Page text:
Ligra DS | interactive whiteboard technology and materials

The acronym LIM stands for Interactive Multimedia Whiteboardan interactive surface on which it is possible to write, draw, attach images, play videos and animations. The introduction of this type of solution in Italian schools dates back to 2006 with the aim of equipping all Italian schools with interactive whiteboards. A survey conducted in 2012 showed that 82% of state schools and 18% of parochial schools had one.

How an interactive whiteboard works

Interactive whiteboards are actually a combination of several components: an interactive surface, which is typically the size of a classic whiteboard and with which one can interact using one's hands or special tools, a computer and a projector. Depending on the method of operation of the interactive whiteboard, six different types of whiteboards can be distinguished, the most common of which include:

Infrared interactive whiteboard:

use a sensing system located at the sides of the screen, this system (consisting of a grid of infrared beams) reacts when an object interrupts the beams and locates the precise spot where it is positioned. This type of interactive whiteboard does not need proprietary tools for interaction.

Capacitive interactive whiteboards:

With this type of board, one can interact with both fingers and proprietary tools; they are based on measuring the difference in electrical capacitance at the point of contact with the glass or film covering the screen of a conductive object.

Electromagnetic interactive whiteboards:

Moving a pen over these boards creates a magnetic field, or alters the magnetic field produced by the board, allowing the exact point of contact to be calculated. One can only interact with these blackboards with proprietary tools.

Involvement in education with interactive whiteboards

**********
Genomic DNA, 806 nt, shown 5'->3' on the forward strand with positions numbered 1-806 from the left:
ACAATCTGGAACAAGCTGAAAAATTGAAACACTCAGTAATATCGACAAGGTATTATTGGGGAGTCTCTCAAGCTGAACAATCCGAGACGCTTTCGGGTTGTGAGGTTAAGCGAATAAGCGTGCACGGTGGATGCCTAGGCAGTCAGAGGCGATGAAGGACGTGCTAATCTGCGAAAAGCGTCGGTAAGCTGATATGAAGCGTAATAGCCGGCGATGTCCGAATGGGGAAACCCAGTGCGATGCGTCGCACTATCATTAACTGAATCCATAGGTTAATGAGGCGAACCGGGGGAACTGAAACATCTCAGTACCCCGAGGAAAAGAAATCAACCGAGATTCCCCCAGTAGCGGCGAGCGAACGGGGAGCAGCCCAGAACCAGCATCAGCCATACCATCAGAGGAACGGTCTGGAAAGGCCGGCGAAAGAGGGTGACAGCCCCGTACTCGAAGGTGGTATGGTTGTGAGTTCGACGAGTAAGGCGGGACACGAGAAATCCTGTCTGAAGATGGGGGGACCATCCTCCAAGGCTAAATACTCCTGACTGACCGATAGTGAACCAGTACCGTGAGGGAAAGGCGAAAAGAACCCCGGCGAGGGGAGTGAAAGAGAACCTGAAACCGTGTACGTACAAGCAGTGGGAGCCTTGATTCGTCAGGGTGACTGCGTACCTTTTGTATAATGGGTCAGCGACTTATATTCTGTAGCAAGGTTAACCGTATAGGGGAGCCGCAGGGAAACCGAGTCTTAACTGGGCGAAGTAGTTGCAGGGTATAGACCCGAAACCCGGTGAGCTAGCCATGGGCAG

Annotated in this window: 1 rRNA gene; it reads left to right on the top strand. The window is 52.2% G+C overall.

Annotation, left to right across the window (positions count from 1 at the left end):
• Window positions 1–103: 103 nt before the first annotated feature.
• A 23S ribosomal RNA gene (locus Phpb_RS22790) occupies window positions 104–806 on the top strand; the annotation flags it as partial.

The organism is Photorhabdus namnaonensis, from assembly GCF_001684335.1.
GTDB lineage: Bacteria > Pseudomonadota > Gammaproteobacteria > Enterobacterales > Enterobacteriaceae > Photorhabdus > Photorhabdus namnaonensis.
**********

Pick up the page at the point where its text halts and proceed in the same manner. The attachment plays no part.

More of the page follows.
Interactive Whiteboards, just like the rest of the technology currently present in schools, are not the solution to every teaching problem but they are, without doubt, a great help and support to the teaching (and learning) processes.

Using an interactive whiteboard during lessons allows students, for example, to use different senses: visual, auditory, learning-by-doing (kinaesthetic). This approach, aided by a technological medium, also makes it possible to meet the new cognitive needs expressed every day by so-called 'digital natives'. It has been demonstrated, moreover, that thanks to the characteristics of the interactive whiteboard, it is possible to stimulate students' learning by acting directly on:

  • Motivation, thanks to the students' hands-on involvement in the use of the interactive whiteboard itself
  • Memory, associated with the sense of sight that favours more immediate learning
  • Inclusion, thanks to the cooperation established between the students and the possibility for all students to use the interactive whiteboard independently 
  • Attention, which is especially accentuated in the youngest children who are most attracted to what is happening on the interactive whiteboard


Certainly, there are still many steps possible within schools in the adoption of modern teaching technologies, although they started in 2006 with the introduction of interactive whiteboards.

Today, a new important step has been taken by increasingly talking about interactive monitors, which actually have a lot in common with interactive whiteboards - although the underlying technology is very different - we can extend the strengths of interactive whiteboards to them as well.

Having innovative, interactive and transversal tools is the first step towards a completely new didactics that can lead, if properly used, to lifelong learning that is easier and more engaging for students.